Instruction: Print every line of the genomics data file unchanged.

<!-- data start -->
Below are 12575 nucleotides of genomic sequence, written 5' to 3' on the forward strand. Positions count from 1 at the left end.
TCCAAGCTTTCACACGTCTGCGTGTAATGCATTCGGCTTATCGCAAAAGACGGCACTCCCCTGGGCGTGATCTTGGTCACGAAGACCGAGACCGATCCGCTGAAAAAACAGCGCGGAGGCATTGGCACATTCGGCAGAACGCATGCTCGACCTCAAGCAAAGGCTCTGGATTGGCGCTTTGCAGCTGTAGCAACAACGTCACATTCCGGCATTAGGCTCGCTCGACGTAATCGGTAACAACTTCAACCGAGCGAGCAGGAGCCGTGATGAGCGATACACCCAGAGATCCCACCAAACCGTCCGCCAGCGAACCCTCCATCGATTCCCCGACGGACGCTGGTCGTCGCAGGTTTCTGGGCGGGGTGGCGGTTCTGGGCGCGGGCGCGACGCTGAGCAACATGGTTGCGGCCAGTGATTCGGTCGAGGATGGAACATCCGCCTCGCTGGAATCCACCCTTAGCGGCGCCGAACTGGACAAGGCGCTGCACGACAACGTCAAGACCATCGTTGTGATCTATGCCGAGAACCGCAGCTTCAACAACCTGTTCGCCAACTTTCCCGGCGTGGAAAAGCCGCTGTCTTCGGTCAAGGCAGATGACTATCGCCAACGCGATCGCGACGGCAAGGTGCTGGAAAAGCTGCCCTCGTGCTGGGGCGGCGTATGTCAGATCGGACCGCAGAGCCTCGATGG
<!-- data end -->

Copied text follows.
Below are 12575 nucleotides of genomic sequence, written 5' to 3' on the forward strand. Positions count from 1 at the left end.
TCCAAGCTTTCACACGTCTGCGTGTAATGCATTCGGCTTATCGCAAAAGACGGCACTCCCCTGGGCGTGATCTTGGTCACGAAGACCGAGACCGATCCGCTGAAAAAACAGCGCGGAGGCATTGGCACATTCGGCAGAACGCATGCTCGACCTCAAGCAAAGGCTCTGGATTGGCGCTTTGCAGCTGTAGCAACAACGTCACATTCCGGCATTAGGCTCGCTCGACGTAATCGGTAACAACTTCAACCGAGCGAGCAGGAGCCGTGATGAGCGATACACCCAGAGATCCCACCAAACCGTCCGCCAGCGAACCCTCCATCGATTCCCCGACGGACGCTGGTCGTCGCAGGTTTCTGGGCGGGGTGGCGGTTCTGGGCGCGGGCGCGACGCTGAGCAACATGGTTGCGGCCAGTGATTCGGTCGAGGATGGAACATCCGCCTCGCTGGAATCCACCCTTAGCGGCGCCGAACTGGACAAGGCGCTGCACGACAACGTCAAGACCATCGTTGTGATCTATGCCGAGAACCGCAGCTTCAACAACCTGTTCGCCAACTTTCCCGGCGTGGAAAAGCCGCTGTCTTCGGTCAAGGCAGATGACTATCGCCAACGCGATCGCGACGGCAAGGTGCTGGAAAAGCTGCCCTCGTGCTGGGGCGGCGTATGTCAGATCGGACCGCAGAGCCTCGATGG